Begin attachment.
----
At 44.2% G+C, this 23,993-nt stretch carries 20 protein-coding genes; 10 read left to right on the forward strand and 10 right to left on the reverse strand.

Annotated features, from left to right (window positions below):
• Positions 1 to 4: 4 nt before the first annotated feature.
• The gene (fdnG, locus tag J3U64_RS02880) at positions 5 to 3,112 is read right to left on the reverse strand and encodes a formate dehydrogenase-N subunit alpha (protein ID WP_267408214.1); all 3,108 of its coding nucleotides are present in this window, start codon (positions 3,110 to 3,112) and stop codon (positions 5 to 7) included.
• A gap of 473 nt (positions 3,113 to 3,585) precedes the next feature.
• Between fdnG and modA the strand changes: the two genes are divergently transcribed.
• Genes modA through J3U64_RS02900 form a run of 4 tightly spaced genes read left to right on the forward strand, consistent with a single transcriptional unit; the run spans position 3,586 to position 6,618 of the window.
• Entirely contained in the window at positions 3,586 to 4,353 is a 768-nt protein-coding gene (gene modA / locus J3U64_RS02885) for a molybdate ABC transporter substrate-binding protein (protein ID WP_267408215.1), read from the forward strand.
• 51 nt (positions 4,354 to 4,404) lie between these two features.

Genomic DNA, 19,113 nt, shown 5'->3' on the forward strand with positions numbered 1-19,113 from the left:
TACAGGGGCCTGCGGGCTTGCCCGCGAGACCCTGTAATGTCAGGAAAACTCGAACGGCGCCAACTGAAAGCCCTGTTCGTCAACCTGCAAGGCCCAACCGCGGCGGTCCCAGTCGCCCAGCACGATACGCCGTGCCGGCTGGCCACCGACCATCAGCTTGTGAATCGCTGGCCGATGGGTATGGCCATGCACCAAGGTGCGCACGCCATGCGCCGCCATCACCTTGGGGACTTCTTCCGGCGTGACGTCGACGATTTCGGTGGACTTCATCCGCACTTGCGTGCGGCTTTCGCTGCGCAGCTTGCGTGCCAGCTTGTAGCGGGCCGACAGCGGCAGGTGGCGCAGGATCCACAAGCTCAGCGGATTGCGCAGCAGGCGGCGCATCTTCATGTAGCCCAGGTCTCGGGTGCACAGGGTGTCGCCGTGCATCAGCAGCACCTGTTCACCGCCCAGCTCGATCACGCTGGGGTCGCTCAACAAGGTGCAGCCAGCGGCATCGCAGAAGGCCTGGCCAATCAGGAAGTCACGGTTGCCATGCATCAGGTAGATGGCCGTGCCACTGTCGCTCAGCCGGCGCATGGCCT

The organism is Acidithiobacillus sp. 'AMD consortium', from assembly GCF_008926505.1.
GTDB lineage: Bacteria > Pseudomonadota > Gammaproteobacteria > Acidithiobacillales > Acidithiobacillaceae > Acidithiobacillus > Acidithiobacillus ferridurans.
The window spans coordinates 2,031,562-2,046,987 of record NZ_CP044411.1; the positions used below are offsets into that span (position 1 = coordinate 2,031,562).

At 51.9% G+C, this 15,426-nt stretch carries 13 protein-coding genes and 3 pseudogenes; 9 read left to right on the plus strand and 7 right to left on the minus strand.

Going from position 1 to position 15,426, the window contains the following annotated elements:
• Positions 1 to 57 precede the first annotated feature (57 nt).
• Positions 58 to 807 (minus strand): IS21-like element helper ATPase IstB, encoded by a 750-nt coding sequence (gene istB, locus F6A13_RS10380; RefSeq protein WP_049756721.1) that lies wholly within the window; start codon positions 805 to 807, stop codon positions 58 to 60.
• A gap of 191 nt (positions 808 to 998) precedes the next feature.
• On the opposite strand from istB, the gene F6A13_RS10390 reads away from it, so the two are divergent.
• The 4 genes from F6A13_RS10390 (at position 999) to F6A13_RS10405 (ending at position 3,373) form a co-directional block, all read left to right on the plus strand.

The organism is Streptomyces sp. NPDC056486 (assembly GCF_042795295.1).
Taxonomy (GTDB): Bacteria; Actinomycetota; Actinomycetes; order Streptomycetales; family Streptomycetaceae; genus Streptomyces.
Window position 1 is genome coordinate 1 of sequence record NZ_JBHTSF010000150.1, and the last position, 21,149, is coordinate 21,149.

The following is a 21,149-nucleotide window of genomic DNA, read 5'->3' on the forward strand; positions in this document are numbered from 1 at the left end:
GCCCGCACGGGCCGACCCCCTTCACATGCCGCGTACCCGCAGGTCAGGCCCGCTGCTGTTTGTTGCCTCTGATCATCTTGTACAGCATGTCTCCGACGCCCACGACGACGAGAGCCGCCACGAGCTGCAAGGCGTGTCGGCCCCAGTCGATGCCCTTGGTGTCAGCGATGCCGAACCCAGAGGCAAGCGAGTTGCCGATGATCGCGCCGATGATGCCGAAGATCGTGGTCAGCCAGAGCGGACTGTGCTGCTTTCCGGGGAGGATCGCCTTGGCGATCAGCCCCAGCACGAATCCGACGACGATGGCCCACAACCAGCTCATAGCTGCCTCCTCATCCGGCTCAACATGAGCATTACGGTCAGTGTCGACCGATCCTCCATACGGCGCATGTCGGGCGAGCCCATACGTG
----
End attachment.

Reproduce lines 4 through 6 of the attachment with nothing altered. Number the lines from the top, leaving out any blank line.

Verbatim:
• The gene (fdnG, locus tag J3U64_RS02880) at positions 5 to 3,112 is read right to left on the reverse strand and encodes a formate dehydrogenase-N subunit alpha (protein ID WP_267408214.1); all 3,108 of its coding nucleotides are present in this window, start codon (positions 3,110 to 3,112) and stop codon (positions 5 to 7) included.
• A gap of 473 nt (positions 3,113 to 3,585) precedes the next feature.
• Between fdnG and modA the strand changes: the two genes are divergently transcribed.